Aug 232007

On Monday I received a rather frightening envelope in my bill-laden mail. The return address was-

Office of the Clerk, U.S. District Court
Northern District of California
450 Golden Gate Avenue
San Francisco, California 94102
Official Business


My mind raced through my latest activities pondering which were federal violations and which could possibly have been tracked back to me so readily. Then I tossed the envelope aside to be dealt with later. This evening I was cleaning off my daughter’s bed before her weekend visit and rediscovered the letter. Probably not a good idea to open it in her presence, so I bit the bullet and tore the paper. As I’m sure y’all have already figured out, it was a jury summons. No big deal, but full of irony and rife with opportunity for mockery.

First, the irony…

Despite being an anarchist I do vote regularly. My reasoning for doing so is complex and under regular investigation, but that’s for another post. What I find humorous here is that when I register to vote I always choose the “Other” box and write in: Anarchist. So the state is aware that I do not believe in the validity of their existence, but they still want me to judge whether or not a fellow human being should be punished for violating their “laws”. I’ve completed the form and will be sending it in despite my general policy to ignore government forms (more on this in a future post as well). I’ll surely keep y’all updated as I work through the system as well. Advice is more than welcome via comments or email.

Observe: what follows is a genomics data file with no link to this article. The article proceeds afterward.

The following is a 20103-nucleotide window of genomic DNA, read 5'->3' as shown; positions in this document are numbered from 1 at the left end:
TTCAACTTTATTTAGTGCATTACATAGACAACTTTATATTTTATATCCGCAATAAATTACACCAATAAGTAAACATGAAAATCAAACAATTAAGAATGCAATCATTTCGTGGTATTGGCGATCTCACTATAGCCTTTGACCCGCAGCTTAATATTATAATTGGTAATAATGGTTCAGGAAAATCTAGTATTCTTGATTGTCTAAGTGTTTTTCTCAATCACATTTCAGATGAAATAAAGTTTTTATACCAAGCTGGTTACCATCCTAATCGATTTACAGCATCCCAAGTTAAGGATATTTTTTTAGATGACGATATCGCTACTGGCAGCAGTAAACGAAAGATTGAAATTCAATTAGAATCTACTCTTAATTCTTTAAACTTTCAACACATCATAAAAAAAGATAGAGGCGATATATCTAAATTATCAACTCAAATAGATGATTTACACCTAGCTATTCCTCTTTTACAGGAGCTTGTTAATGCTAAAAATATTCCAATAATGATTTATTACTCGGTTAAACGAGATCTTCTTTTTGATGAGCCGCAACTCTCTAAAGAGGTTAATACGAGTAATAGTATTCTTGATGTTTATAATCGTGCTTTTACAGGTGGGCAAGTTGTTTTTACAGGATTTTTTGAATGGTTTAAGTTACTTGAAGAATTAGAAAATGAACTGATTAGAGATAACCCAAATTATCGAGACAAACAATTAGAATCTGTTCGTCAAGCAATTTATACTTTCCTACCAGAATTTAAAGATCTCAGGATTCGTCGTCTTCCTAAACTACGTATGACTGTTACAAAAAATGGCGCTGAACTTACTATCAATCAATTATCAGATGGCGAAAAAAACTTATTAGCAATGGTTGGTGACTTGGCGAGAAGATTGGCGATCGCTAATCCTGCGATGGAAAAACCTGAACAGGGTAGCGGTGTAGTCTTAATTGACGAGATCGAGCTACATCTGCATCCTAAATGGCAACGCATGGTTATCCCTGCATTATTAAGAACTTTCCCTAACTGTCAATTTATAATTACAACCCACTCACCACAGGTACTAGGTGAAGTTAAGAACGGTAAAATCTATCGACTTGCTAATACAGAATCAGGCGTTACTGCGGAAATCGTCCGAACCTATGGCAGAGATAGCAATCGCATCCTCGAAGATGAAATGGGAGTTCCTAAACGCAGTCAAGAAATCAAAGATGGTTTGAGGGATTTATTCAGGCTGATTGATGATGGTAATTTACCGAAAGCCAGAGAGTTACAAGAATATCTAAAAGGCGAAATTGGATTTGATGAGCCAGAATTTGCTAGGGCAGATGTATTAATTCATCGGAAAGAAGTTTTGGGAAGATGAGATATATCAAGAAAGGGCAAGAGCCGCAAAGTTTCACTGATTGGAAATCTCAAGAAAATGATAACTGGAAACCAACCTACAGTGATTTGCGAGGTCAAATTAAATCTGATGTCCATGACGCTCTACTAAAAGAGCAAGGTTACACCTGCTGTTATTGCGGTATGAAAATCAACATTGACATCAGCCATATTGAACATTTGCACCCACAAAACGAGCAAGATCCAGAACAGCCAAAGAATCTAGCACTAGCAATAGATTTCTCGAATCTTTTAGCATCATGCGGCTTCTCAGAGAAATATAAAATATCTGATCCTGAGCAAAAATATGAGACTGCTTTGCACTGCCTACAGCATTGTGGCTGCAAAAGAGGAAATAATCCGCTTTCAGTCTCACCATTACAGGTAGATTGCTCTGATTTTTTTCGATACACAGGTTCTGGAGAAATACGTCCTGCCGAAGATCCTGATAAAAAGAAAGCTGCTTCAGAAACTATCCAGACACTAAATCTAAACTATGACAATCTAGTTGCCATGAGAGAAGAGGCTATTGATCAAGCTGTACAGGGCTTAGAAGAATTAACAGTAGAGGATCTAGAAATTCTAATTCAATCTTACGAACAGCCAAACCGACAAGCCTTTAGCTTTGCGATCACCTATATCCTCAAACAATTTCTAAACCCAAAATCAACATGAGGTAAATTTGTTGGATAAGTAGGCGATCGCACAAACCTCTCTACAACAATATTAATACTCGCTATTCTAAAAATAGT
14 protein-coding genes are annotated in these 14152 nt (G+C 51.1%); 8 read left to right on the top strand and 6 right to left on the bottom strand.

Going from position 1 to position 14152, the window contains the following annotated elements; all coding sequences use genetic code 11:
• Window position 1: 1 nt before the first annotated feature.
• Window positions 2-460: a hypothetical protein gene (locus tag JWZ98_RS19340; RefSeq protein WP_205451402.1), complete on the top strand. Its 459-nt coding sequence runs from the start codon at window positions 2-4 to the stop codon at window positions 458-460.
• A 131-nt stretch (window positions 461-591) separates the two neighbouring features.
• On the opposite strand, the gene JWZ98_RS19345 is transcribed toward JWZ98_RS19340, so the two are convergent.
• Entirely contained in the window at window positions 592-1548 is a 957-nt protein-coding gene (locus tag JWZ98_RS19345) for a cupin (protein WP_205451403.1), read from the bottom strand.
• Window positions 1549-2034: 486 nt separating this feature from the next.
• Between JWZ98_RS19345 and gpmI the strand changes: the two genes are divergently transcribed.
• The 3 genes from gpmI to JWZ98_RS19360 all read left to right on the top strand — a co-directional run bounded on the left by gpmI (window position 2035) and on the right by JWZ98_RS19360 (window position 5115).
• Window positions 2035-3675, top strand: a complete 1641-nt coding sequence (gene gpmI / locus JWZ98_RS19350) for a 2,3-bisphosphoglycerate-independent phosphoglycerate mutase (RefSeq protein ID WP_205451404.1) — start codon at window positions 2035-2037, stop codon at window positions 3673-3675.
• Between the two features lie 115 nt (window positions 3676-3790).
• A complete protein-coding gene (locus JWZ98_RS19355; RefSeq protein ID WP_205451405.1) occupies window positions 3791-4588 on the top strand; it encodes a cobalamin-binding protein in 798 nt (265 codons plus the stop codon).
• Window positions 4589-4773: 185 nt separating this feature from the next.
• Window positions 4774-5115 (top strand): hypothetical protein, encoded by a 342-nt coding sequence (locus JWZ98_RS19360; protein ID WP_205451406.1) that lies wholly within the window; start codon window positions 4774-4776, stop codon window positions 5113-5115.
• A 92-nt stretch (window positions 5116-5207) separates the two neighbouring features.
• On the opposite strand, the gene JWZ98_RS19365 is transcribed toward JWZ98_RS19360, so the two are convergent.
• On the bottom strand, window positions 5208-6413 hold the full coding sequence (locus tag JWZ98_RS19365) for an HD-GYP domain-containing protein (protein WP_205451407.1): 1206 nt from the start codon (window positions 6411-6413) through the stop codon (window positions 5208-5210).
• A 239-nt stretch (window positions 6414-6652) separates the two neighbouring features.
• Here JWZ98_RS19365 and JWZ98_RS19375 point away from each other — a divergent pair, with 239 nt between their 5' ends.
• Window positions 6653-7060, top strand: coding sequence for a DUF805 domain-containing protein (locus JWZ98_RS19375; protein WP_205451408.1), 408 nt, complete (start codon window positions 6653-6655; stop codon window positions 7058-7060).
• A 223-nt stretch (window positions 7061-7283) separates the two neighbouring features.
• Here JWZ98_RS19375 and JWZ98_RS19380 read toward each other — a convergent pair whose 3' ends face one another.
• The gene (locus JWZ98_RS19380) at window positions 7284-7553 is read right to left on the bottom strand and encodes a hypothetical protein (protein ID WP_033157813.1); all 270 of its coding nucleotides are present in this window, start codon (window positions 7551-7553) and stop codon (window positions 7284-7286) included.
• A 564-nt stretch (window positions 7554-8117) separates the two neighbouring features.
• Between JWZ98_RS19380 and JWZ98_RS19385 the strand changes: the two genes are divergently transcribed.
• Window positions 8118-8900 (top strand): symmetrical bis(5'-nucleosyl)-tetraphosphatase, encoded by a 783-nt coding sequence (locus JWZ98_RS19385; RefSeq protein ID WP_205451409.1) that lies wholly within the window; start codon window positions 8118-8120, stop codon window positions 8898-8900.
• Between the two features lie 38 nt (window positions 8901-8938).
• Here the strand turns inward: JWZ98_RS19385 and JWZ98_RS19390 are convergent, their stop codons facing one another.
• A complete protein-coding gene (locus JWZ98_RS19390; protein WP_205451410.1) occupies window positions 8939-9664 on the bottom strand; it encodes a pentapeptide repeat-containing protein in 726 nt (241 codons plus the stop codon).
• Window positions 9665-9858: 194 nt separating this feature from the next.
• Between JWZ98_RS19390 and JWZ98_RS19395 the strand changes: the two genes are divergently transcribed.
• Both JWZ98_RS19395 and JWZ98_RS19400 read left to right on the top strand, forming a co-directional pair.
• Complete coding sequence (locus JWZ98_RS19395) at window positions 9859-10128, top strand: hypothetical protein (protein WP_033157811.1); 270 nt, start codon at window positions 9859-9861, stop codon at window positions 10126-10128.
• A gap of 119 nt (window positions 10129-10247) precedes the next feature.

On to the mockery…

The form I need to complete and return is one of those computer scannable forms like we used for standardized tests back in school. The only problem – you need to complete it with a No. 2 pencil. I don’t use pencils. I find them useless as they’re difficult to read, smear, etc. So I had to go to the store and buy a pencil to fill out this form – doing my “civic duty” is already costing me money.

The standard demographic questions are a bit annoying considering I already answered them on my voter registration form. If they can pull my name and address, surely they can pull my citizenship status (shouldn’t this be obvious?), age, primary residence, occupation, race/ethnicity, etc.

A word on Race/Ethnicity. I usually check “Native American”, not because I’m one of the millions of people who claim to be 1/64th Cherokee (or whatever), but because I realize that tracking race is just another form of racism – oh, and because, being born in California I am, by definition, a native American. Race is irrelevant to everything, except how other idiots treat you. I chose to always go with “Native American” because they’re the smallest ethnic group in America and I’d love to see what happened if more people adopted my strategy and the number of Native Americans actually started to grow. So next time you’re filling out some ridiculous government form, go with Native American/American Indian/Alaskan Native/Eskimo.

Under the heading of Exemptions, there are three parts to the question “Are you employed on a full time basis as a:

  • Public official of the United States, state, or local government who is elected to public office or directly appointed by one elected to office;
  • Member of any governmental police or regular fire dpt. (not including volunteer or non-governmental departments);